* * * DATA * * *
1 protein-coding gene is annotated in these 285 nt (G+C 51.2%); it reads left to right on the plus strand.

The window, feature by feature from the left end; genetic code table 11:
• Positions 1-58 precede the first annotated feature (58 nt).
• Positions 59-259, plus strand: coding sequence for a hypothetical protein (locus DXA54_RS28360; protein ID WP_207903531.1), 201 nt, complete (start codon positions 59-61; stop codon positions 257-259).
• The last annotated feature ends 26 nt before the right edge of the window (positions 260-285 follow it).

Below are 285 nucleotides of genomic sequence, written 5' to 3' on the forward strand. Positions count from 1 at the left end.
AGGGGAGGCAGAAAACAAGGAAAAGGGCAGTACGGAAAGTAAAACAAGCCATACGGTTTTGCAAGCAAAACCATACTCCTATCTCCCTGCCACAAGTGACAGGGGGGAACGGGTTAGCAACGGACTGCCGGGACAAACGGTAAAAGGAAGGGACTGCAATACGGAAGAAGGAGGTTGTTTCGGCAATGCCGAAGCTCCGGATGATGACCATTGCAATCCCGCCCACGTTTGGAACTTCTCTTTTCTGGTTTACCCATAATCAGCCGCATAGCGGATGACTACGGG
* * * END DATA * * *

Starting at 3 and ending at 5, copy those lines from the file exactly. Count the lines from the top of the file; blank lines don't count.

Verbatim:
• Positions 1-58 precede the first annotated feature (58 nt).
• Positions 59-259, plus strand: coding sequence for a hypothetical protein (locus DXA54_RS28360; protein ID WP_207903531.1), 201 nt, complete (start codon positions 59-61; stop codon positions 257-259).
• The last annotated feature ends 26 nt before the right edge of the window (positions 260-285 follow it).